Monday, October 16, 2023

SGC R2R NS 2023

Another one from the list of things I always meant to do but hadn't done yet: see the North Rim of the Grand Canyon and do a rim-to-rim hike. Based on how I still feel, I'm glad to know this was "an extremely difficult hike." With special solar eclipse fun, too. 11:30 all in, with all the rest stops and with hiking as a group.

Tuesday, October 10, 2023

The (Increasingly) Old Band Returns!

We're back (more or less), and the undergrads (the "real Band") were great.

Monday, September 11, 2023

Humphreys Peak

Highest point in Arizona. I'd never been before, and now I have.

All downhill from here (as some would say, and as my birthday cake at 19 actually did say - thanks, college roommates).

Sunday, August 20, 2023

AZ Open Water Swim

Simon and Suzanne Percy, of Swim Devils and Swim Devil Masters, took over the AZ Open Water Series in 2023, after a 4-year pandemic hiatus - and the first race had to be cancelled due to the algae bloom this spring at Bartlett Lake. But the second race went off not-exactly-smoothly at Bartlett on August 19. 4000 meters, "more or less"; probably 4200 but they adjusted one of the turn buoys after our first lap, so we didn't get to 5000 after all.

I finished in 1:32:06.9. I'm not sure that kind of precision is warranted but 1:32 seems right; I had 1:35 on my watch but stopped only after getting out of the water. That put me 35/41 overall (35/43 with 2 DNFs), 17/22 men (17/24 with the DNFs) and 9/12 in men's masters (9/14 with 2 DNFs), but in swimming they lump everyone 45 and over in the masters category, and if there was a 65-69 age group (or even just 65+), I would have been 1/1. If there had been a 60+ age group, I would have been 3/3 (3/5 with the 2 DNFs). Not the best time, but not the worst, as 6 people finished behind me, and all of them were under 60. Results here for men's masters, and here for overall.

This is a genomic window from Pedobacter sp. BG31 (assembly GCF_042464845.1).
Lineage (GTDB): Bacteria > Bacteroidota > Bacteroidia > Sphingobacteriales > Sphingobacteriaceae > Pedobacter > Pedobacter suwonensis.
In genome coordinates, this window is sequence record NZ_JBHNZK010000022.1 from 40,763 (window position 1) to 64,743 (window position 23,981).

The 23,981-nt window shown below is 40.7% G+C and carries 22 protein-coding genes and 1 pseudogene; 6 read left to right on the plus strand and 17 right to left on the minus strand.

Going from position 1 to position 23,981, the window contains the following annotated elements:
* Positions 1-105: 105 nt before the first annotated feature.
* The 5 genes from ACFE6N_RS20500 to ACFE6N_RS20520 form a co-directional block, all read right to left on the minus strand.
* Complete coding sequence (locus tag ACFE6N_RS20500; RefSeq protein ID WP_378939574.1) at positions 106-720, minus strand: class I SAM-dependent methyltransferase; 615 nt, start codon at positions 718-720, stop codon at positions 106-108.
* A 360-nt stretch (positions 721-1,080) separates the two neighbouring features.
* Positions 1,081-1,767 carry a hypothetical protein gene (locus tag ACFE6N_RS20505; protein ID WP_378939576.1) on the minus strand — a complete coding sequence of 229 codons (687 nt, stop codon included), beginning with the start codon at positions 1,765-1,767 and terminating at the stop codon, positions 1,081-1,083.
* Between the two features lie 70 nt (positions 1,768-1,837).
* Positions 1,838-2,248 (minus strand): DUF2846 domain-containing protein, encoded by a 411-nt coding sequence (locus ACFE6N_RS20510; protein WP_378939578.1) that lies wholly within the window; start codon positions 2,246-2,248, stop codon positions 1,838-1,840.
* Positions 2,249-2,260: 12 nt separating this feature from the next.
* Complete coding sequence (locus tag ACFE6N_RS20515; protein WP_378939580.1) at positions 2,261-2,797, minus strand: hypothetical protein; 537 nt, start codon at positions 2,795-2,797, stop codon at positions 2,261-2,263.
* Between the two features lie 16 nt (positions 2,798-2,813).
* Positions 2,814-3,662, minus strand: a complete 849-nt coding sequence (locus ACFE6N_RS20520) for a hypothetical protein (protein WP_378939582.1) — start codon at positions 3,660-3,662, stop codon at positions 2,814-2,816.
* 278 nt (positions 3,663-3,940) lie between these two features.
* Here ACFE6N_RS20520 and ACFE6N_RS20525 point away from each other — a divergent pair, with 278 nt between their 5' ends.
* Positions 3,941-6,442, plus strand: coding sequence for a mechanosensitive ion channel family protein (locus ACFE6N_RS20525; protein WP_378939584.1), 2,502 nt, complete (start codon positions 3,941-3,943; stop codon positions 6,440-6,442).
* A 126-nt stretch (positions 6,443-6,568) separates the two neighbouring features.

Friday, August 11, 2023

Maine 70.3

I hadn't planned on doing two 70.3 races this year, but after signing up last summer for Oceanside, I was one of the lucky winners of a complimentary entry to a IM 70.3 race (exclusions apply) at the Tri Scottsdale holiday party. Augusta, Maine was the farthest race from Arizona on the list, both in distance and in latitude north, so I picked it. And as it turned out, we picked about the best week of the summer to be in Maine. It was hot and sticky on the Friday we traveled and on the Saturday before the race, but that afternoon, it rained for 4 hours, and all the humidity went away.

The race was very nice. It just seemed nicer somehow than Western triathlons, with more spectators and variety of scenery. The swim in the Kennebec River was great, we weren't just swimming downhill, there was a pretty good current - so that my swim was 22 minutes faster than in Oceanside harbor. The water was also very warm; while it was wetsuit-legal, the temperature was about the same as the pool at Gainey Village when the place opens at 5 am, so I went without a wetsuit and saved another 5 minutes in transition not wiggling out of one.